Air Force veteran left homeless after tenants refuse to pay rent

An Air Force veteran who owns three upstate New York properties has been forced to live in her car because her tenants have refused to pay rent thanks to the eviction moratorium.

Brandie LaCasse told CBS News that she has been living at friends’ homes and out of her car with her young daughter. She said she is owed more than $23,000 in unpaid rent but cannot force her tenants to pay or leave because of federal and state moratoriums on evictions.

“I’ve cried many nights, like thinking, ‘Where’s my money?’” the single mom said. “I don’t understand how they can give my private property to somebody to live for free. I bought that property. I fixed it up with my blood, sweat and tears.”

She added, “I invested in these properties, never thinking I wouldn’t have a place to live. I just want my house. That’s it. I just want my house.”

LaCasse has been forced to either stay with friends temporarily or live out of her car with her daughter.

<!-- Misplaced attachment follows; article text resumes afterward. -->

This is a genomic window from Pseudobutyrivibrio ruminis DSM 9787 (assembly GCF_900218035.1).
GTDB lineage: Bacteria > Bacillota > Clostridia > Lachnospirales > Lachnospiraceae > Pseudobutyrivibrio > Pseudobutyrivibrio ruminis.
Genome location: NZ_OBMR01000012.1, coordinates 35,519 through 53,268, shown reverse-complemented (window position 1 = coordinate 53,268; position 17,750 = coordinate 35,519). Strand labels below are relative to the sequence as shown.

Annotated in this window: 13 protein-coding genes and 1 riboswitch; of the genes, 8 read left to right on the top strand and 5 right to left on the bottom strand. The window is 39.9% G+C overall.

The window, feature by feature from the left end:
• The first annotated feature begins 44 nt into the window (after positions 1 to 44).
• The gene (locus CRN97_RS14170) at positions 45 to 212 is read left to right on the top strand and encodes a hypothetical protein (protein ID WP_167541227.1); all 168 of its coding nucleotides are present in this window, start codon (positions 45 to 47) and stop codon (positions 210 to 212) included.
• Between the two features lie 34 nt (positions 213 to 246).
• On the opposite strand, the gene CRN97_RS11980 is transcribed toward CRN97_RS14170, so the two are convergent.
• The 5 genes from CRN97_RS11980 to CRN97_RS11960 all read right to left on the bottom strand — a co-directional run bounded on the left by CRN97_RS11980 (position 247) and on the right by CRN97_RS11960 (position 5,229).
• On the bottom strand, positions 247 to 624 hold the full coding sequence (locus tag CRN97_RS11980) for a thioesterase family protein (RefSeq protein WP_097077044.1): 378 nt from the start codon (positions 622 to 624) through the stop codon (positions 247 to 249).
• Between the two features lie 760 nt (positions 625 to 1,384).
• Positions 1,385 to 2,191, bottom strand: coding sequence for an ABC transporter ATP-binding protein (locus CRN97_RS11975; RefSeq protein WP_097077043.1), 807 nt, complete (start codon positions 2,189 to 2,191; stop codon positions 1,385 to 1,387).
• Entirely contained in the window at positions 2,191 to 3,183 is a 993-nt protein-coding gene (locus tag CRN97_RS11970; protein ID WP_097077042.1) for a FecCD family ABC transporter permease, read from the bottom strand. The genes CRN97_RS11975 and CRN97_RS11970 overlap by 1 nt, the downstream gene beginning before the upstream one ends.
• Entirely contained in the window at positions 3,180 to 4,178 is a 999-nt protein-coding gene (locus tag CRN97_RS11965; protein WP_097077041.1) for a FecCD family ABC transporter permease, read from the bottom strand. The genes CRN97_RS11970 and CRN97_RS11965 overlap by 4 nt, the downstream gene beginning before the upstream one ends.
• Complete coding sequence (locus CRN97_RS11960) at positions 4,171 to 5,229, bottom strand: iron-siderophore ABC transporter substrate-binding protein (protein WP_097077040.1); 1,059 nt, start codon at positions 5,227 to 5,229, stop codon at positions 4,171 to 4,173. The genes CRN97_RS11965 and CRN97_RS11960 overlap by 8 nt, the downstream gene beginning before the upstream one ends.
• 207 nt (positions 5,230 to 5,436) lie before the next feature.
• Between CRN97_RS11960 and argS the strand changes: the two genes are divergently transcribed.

Federal funds earmarked to help alleviate such situations during the pandemic have not been allocated, according to the US Treasury Department.

Bans on evictions were meant to protect renters but many homeowners say they have also suffered. A new report found that nearly 10 percent of landlords across the country managed to collect only half their rents in 2020.

“One thing that’s very clear is we have no housing safety net,” said the report’s co-author Vincent Reina, a housing policy expert and professor at the University of Pennsylvania. “We’re forcing low-income households and owners to essentially bear the cost of that in this current moment. And that’s unfair to both parties.”

LaCasse claimed that she is owed $23,000 in rent by her tenants.

The US Supreme Court on Thursday struck down the COVID-19 pandemic-related freeze on evictions, which was recently extended by the Biden administration despite a lack of congressional support.

That decision sent Gov. Kathy Hochul and other top elected officials in Albany scrambling on whether to call back lawmakers for a special session.

“I am in talks with the Senate Majority Leader and Assembly Speaker to call a special session to address the impending eviction crisis, given the Supreme Court’s decision,” Hochul said in a statement. “Our teams will be working through the weekend to address how best to deliver relief to renters and homeowners in need as quickly as possible.”

An Albany source said a special session could be called as soon as next week, though it wasn’t clear what proposed fixes could be on the table.

*story by The New York Post